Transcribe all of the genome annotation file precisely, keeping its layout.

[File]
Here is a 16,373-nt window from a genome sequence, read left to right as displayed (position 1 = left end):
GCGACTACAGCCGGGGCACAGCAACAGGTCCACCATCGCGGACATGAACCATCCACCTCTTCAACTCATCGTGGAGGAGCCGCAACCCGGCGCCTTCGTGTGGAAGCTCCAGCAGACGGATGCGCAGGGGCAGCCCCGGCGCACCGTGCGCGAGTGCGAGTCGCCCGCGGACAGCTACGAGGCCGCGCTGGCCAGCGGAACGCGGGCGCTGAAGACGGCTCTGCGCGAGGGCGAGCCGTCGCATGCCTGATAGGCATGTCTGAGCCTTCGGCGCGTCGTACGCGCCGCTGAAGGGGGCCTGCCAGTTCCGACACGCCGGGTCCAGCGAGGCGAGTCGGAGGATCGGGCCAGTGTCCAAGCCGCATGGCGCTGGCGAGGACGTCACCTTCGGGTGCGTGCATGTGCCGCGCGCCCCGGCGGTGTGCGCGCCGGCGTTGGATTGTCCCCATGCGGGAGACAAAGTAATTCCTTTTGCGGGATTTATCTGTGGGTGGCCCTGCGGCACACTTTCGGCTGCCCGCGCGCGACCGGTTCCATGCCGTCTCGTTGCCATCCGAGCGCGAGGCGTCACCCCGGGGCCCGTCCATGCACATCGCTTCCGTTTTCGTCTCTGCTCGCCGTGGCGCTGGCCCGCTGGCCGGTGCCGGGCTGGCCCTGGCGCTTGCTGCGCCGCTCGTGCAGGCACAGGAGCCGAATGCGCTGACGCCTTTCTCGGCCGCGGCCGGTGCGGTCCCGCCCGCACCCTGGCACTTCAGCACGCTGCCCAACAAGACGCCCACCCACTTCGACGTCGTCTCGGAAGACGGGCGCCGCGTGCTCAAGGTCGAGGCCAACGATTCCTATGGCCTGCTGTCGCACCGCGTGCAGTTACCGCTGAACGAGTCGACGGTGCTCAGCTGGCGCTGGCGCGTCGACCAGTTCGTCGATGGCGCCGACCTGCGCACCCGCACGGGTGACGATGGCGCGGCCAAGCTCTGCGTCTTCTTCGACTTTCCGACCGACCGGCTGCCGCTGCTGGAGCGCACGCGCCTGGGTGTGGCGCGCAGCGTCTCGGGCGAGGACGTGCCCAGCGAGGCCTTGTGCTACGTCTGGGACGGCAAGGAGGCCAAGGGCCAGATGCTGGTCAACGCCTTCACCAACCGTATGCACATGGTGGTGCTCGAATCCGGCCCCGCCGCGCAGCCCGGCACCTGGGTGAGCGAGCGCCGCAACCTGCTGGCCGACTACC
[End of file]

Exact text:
Here is a 16,373-nt window from a genome sequence, read left to right as displayed (position 1 = left end):
GCGACTACAGCCGGGGCACAGCAACAGGTCCACCATCGCGGACATGAACCATCCACCTCTTCAACTCATCGTGGAGGAGCCGCAACCCGGCGCCTTCGTGTGGAAGCTCCAGCAGACGGATGCGCAGGGGCAGCCCCGGCGCACCGTGCGCGAGTGCGAGTCGCCCGCGGACAGCTACGAGGCCGCGCTGGCCAGCGGAACGCGGGCGCTGAAGACGGCTCTGCGCGAGGGCGAGCCGTCGCATGCCTGATAGGCATGTCTGAGCCTTCGGCGCGTCGTACGCGCCGCTGAAGGGGGCCTGCCAGTTCCGACACGCCGGGTCCAGCGAGGCGAGTCGGAGGATCGGGCCAGTGTCCAAGCCGCATGGCGCTGGCGAGGACGTCACCTTCGGGTGCGTGCATGTGCCGCGCGCCCCGGCGGTGTGCGCGCCGGCGTTGGATTGTCCCCATGCGGGAGACAAAGTAATTCCTTTTGCGGGATTTATCTGTGGGTGGCCCTGCGGCACACTTTCGGCTGCCCGCGCGCGACCGGTTCCATGCCGTCTCGTTGCCATCCGAGCGCGAGGCGTCACCCCGGGGCCCGTCCATGCACATCGCTTCCGTTTTCGTCTCTGCTCGCCGTGGCGCTGGCCCGCTGGCCGGTGCCGGGCTGGCCCTGGCGCTTGCTGCGCCGCTCGTGCAGGCACAGGAGCCGAATGCGCTGACGCCTTTCTCGGCCGCGGCCGGTGCGGTCCCGCCCGCACCCTGGCACTTCAGCACGCTGCCCAACAAGACGCCCACCCACTTCGACGTCGTCTCGGAAGACGGGCGCCGCGTGCTCAAGGTCGAGGCCAACGATTCCTATGGCCTGCTGTCGCACCGCGTGCAGTTACCGCTGAACGAGTCGACGGTGCTCAGCTGGCGCTGGCGCGTCGACCAGTTCGTCGATGGCGCCGACCTGCGCACCCGCACGGGTGACGATGGCGCGGCCAAGCTCTGCGTCTTCTTCGACTTTCCGACCGACCGGCTGCCGCTGCTGGAGCGCACGCGCCTGGGTGTGGCGCGCAGCGTCTCGGGCGAGGACGTGCCCAGCGAGGCCTTGTGCTACGTCTGGGACGGCAAGGAGGCCAAGGGCCAGATGCTGGTCAACGCCTTCACCAACCGTATGCACATGGTGGTGCTCGAATCCGGCCCCGCCGCGCAGCCCGGCACCTGGGTGAGCGAGCGCCGCAACCTGCTGGCCGACTACC